I fully agree with the hon. Gentleman about the wider economic impacts the changes are likely to have. Indeed, that was one of the points I was trying to make in last Thursday’s debate on the uprating of social security benefits and pensions. If the collective effect of some of these changes is that some of those on the lowest incomes and on modest incomes have less money in their pockets, that will have ramifications for the economies of constituencies such as his and mine. Unfortunately, my constituency is extremely reliant on the public sector because we still have not recovered from the decades of industrial decline and the closure of traditional industries in areas such as North Ayrshire. We are therefore over-reliant on the public sector and nothing that the Government are currently proposing looks likely to reverse that trend.
I believe the proposal is about cutting public expenditure and I do not accept that it is about the deficit. The Government’s position is that the policy will be a long-term one, not a short-term one for four years or so. At the beginning of this Parliament, the Government’s policy was that they would pay off the deficit within the Parliament, but if we look at the progress that has been made to date and the economic impact that their policies are having, we see that the growth and unemployment figures suggest that we will still be left with that deficit at the end of the Parliament.
I intervened on my hon. Friend John McDonnell regarding opt-outs from public sector schemes. This is an important issue, particularly for those on low incomes. I have been provided with figures by the trade union Unison, as I believe have other Members, about the impact some of the changes will have on its members. These figures have been quoted in the House before and as far as I am aware they are accurate. Unison says that a woman receiving the average local government pension scheme pension for women of £2,600 a year would be £37 worse off this year and that a member—a man or a woman—receiving the average local government pension scheme pension of approximately £4,100 a year would be £58 worse off this year. It gives a further example of a woman on a median woman’s pension in the NHS pension scheme of approximately £3,500, who would be £49 worse off this year. As the hon. Member for Eastbourne indicated, there might be an element of offset so that if there are increases in the basic state pension and in other forms of benefit, some of those people might recover that money in other ways. However, going back to the example that Dr McDonnell gave, of someone on a public sector pension in the region of £10,000, I understand from what the Minister said in last week’s debate that such an individual would be unlikely to obtain equivalent sums in other ways and would be worse off as a result of the changes.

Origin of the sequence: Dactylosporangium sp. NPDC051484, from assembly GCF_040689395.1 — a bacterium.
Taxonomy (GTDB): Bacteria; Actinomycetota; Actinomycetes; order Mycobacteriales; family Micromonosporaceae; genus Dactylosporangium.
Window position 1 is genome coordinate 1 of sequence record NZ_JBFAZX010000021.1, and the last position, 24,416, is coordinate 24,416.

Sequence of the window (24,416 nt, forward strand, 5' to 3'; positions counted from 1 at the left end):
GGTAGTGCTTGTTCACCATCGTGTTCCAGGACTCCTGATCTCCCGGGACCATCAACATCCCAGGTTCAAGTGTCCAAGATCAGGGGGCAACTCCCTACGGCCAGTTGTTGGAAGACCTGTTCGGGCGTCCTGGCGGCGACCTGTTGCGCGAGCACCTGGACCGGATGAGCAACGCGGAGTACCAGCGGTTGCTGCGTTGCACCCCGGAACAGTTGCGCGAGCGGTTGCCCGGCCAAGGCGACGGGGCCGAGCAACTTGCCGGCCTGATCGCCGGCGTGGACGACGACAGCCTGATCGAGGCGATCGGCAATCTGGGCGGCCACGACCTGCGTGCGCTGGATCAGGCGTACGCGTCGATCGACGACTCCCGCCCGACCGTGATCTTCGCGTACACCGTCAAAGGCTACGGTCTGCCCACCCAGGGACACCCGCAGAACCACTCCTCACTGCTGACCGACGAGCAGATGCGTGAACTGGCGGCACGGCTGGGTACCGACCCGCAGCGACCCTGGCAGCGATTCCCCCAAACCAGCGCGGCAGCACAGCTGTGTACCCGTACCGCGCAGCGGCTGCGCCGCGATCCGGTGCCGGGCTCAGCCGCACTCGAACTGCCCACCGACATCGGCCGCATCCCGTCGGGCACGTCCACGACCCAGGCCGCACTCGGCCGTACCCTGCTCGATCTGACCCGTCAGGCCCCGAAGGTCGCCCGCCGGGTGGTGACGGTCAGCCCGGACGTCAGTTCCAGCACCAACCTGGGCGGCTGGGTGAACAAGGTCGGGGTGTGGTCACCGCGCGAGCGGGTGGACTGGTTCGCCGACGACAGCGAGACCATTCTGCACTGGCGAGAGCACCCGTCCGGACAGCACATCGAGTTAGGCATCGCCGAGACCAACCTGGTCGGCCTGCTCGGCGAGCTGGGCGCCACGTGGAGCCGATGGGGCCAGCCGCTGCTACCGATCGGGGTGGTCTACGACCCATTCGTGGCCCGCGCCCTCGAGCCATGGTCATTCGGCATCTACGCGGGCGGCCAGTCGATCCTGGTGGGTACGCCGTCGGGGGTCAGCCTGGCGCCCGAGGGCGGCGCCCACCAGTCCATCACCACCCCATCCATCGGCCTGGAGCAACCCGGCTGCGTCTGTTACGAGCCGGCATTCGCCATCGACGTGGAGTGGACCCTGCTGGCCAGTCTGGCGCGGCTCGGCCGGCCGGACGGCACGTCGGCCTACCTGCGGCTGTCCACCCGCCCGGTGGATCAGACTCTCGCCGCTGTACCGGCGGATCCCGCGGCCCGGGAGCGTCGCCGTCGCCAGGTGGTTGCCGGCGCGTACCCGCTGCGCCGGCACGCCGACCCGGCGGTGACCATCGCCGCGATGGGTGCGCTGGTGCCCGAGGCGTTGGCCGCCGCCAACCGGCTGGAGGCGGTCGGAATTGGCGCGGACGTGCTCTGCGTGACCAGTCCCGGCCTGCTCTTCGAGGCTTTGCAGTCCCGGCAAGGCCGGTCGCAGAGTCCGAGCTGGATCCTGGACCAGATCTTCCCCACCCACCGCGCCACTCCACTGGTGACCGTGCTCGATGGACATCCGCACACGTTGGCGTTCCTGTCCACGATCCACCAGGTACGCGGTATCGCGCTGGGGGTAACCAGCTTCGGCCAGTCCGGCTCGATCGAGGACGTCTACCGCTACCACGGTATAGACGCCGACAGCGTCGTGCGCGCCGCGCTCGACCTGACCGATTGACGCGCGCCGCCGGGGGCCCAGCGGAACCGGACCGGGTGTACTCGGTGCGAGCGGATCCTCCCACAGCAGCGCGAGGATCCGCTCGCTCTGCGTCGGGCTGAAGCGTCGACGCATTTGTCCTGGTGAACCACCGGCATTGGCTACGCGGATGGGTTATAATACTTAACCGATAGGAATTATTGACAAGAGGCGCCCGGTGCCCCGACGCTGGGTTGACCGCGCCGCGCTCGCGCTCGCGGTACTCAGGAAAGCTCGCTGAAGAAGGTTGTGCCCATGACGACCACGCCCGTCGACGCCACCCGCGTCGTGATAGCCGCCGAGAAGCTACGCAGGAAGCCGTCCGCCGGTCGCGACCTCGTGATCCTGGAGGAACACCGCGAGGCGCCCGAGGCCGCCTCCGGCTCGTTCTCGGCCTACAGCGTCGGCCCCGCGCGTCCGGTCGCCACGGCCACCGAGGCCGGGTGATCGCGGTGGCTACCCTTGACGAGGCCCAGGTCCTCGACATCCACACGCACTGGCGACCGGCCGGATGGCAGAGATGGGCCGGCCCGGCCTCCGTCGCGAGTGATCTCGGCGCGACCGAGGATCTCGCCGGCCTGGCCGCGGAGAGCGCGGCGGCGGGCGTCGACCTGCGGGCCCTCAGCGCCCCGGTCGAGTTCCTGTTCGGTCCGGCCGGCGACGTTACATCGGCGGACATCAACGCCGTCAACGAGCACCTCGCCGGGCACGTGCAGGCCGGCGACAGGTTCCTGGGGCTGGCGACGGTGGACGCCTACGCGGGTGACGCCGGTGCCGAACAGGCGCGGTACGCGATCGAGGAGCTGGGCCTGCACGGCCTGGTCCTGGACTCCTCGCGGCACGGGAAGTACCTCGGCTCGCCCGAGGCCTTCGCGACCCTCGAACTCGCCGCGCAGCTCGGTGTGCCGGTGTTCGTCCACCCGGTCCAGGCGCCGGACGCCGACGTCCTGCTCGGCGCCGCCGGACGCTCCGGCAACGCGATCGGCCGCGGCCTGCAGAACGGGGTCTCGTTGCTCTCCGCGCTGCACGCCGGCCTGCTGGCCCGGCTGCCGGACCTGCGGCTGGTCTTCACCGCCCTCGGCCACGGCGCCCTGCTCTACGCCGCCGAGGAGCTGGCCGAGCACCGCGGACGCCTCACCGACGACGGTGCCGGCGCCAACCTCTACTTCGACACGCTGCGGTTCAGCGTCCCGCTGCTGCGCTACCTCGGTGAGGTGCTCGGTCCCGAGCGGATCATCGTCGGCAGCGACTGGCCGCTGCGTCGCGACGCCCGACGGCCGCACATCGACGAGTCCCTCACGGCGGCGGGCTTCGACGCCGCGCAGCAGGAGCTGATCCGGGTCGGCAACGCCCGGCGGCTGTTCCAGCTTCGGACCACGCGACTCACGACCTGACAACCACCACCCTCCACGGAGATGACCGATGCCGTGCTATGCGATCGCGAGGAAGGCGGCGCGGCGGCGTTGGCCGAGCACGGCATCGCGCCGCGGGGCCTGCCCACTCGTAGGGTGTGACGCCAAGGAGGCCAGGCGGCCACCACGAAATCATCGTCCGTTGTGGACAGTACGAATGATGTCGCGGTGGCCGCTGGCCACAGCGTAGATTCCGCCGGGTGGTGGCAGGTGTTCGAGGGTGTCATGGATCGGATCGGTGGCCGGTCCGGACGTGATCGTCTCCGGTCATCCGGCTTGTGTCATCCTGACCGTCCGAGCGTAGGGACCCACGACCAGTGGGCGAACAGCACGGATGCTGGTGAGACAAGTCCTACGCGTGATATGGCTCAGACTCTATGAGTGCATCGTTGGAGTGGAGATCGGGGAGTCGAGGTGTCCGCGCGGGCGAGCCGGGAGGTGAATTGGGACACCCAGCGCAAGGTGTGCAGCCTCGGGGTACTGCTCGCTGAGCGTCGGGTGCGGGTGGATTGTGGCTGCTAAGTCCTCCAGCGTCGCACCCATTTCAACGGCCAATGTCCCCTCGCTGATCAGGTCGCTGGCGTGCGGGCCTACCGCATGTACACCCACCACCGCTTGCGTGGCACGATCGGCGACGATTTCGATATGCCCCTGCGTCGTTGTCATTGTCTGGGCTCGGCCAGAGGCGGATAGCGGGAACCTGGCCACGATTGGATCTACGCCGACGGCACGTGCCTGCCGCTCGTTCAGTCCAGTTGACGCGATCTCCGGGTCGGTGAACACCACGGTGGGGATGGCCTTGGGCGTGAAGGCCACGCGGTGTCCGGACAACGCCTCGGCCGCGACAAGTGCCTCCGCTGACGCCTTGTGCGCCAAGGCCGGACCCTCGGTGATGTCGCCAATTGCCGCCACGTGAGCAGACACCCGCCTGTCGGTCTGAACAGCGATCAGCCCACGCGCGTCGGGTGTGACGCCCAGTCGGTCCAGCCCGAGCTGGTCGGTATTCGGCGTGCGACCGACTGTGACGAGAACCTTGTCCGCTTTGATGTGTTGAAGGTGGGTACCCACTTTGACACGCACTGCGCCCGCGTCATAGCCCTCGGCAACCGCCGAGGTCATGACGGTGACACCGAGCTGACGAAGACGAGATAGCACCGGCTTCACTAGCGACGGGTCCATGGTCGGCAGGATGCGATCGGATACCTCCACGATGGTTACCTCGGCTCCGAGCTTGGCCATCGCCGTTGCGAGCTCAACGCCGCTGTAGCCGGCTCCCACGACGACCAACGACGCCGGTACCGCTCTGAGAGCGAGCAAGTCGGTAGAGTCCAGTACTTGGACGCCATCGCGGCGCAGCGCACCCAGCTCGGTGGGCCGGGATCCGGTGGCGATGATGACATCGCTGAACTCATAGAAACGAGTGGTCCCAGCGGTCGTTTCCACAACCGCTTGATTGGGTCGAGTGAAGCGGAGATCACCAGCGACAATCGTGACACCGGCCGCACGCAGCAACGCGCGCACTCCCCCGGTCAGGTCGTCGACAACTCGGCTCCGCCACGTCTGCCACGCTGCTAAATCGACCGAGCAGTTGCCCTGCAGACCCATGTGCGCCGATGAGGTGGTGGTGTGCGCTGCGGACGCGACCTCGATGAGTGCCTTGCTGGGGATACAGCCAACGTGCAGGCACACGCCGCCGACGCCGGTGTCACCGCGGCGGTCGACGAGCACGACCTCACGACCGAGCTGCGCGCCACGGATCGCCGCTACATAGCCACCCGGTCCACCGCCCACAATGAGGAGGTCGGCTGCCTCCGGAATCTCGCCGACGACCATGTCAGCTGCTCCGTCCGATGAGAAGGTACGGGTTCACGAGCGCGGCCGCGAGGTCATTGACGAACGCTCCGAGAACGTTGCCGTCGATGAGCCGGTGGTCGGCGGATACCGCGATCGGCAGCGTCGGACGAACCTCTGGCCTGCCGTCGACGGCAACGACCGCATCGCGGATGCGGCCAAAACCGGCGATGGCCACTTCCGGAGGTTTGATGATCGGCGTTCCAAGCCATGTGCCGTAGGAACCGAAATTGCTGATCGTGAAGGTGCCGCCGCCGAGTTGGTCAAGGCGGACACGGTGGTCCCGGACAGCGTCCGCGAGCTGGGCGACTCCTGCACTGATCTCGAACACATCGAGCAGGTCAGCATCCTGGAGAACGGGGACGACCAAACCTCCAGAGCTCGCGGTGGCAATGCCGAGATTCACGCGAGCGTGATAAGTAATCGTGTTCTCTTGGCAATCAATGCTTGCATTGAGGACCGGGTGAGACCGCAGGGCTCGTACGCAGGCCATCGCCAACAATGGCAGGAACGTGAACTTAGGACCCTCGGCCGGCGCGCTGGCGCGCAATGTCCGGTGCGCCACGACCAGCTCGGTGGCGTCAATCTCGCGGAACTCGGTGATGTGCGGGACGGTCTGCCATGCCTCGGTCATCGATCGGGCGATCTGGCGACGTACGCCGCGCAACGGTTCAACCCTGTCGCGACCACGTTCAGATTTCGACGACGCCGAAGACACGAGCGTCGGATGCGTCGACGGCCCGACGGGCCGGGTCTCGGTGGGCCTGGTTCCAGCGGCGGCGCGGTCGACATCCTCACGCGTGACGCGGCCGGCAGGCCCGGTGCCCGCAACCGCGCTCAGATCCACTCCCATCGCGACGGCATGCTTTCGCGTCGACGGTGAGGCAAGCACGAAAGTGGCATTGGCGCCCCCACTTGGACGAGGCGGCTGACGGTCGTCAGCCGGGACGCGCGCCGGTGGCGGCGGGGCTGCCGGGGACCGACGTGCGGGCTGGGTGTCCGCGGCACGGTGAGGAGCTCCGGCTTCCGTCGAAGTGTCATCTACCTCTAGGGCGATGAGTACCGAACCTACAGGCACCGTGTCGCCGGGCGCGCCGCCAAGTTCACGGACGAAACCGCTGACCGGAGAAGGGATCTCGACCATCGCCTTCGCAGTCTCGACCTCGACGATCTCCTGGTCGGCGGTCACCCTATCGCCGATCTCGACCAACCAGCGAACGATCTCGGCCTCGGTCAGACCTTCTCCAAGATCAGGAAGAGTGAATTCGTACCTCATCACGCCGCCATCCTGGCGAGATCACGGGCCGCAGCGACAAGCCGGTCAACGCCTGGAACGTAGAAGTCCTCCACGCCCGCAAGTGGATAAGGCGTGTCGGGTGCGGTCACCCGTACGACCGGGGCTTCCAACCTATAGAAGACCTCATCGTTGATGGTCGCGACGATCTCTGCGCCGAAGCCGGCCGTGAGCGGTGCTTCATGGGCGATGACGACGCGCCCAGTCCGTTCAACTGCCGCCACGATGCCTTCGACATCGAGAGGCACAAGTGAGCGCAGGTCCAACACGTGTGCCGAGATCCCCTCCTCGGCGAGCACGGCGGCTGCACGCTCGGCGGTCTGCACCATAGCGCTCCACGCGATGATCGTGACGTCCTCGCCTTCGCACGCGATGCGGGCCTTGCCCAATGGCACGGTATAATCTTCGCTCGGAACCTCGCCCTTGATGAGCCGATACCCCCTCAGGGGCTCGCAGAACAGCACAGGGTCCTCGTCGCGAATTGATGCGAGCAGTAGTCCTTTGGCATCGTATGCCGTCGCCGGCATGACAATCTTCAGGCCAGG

I am concerned about opt-outs and I would be grateful if the Minister addressed this issue today or on a later occasion, because there will be long-term consequences of these changes, particularly for public sector schemes. There is great concern, particularly regarding those on low incomes, that we might see far higher levels of people opting out of public sector schemes as a result of this policy. That will be compounded by people’s experiences over recent years with the financial crisis. As we know, there is a complete crisis of confidence in the financial institutions and in the ability of vehicles such as pensions adequately to provide for people or to provide any certainty for future years. That is one reason why changes such as this RPI/CPI change are so unhelpful: it contributes to the erosion of that confidence when people do not know what they are going to end up with. They think, “If they make this change now, perhaps they’ll come back again and try to erode the scheme further in future years.” For people on low incomes, particularly women, this is a big issue, and I would be grateful if the Minister responded to my points. I know that some figures were provided more than a year ago about the likely impact of these policies on opt-out rates and there was great concern that those figures might have been over-enthusiastic.